Nonesuch Records Inc.
I hadn’t ever paid Sam Amidon much interest before this record – but Mr. Beth Orton has really delivered here, his banjo and fiddle skills are impressive and his voice has that Appalachian-holler to it, here he reimagines mountain soul as his own version of contemporary folk – the silent (or not actually so silent) star of the record too is Bill Frisell. You could buy this album just for Frisell’s subtle, lovely contributions – but you’ll likely become a fan of Amidon in the process. That’s how it’s been for me anyway.
The opener, Walkin’ Boss, might just make you forget about all that Mumford nonsense, for here is something weathered and rustic and joyously rousing and then it’s to lovely midnight moods on Down The Line, Amidon doing something different with the Eddie Vedder vocal sound, taking it to a new place, the correct place – the warmth of the arrangements in support always soothe too.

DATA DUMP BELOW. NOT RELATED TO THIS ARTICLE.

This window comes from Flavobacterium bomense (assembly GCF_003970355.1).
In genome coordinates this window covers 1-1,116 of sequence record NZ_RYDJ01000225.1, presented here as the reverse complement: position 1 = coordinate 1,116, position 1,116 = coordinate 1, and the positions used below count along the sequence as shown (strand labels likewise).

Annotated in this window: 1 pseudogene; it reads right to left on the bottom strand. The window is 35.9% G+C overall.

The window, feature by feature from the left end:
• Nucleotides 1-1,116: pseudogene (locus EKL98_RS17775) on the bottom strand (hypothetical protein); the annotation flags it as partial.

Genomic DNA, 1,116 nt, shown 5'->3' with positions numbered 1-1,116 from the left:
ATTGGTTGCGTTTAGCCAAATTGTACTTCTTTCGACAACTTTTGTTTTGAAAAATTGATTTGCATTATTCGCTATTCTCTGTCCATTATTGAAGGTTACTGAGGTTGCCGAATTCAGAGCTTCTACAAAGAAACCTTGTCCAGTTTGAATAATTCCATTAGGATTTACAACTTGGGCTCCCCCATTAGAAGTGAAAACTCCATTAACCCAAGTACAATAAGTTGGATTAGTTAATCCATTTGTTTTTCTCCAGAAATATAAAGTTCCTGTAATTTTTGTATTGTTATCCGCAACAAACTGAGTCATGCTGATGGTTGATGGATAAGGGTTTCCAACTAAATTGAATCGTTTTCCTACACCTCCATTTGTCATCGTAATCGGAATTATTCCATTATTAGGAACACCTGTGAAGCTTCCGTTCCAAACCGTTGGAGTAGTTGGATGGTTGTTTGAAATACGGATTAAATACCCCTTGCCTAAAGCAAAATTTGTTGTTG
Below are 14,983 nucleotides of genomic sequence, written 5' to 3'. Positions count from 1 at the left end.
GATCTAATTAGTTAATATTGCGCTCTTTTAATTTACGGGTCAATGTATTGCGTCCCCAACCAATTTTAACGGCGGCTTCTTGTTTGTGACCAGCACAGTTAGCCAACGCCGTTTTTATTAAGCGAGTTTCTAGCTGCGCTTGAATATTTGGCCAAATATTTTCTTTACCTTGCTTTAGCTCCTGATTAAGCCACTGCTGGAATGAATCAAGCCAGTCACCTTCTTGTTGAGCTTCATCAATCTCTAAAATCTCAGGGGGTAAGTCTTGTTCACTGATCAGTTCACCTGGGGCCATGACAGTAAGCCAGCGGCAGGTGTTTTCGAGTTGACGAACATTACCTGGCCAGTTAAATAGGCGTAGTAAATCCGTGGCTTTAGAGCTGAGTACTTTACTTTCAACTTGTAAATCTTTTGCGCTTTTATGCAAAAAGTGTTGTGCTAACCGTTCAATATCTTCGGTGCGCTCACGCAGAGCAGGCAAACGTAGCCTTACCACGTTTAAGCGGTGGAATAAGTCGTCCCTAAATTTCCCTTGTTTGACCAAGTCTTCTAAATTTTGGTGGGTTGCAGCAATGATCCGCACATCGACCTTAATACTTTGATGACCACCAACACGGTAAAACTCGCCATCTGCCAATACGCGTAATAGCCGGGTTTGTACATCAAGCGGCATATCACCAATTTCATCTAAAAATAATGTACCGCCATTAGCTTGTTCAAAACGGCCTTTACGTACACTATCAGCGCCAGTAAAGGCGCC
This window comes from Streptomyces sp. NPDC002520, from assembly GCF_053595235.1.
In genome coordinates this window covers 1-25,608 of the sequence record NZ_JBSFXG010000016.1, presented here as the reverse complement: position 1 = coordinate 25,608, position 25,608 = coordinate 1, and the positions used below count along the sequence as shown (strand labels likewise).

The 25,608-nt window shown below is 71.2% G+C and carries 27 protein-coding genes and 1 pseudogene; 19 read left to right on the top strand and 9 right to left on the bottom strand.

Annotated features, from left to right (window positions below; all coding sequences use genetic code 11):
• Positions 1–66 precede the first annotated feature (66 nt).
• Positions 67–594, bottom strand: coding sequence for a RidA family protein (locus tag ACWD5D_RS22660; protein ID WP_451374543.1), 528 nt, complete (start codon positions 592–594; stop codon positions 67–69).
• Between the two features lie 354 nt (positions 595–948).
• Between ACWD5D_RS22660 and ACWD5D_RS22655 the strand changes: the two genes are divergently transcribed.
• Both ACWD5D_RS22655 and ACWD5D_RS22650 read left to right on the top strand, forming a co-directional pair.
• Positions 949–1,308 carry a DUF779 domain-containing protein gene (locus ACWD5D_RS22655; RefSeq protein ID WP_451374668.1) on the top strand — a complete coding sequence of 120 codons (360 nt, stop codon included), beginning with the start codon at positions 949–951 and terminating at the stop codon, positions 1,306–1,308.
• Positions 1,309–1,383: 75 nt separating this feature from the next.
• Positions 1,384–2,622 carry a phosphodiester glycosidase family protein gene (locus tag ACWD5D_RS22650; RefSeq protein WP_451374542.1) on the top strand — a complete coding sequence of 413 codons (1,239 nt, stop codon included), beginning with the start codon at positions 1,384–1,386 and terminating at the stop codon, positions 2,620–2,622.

Blue Mountains is a slice of country-infused jazz, the title track a gorgeous epic that unfolds in its own time at its own pace – a jagged slice of guitar and some swizzle-stick drums marking a space in the middle.
What really sells this – outside of Frisell’s sublime playing – is that Amidon holds his own as compelling vocalist and dynamic instrumentalist. I hadn’t cared about his work before this but I’ll have to head back and find the gems. There must be more before this and clearly there’s plenty to look forward to ahead. A wonderful album.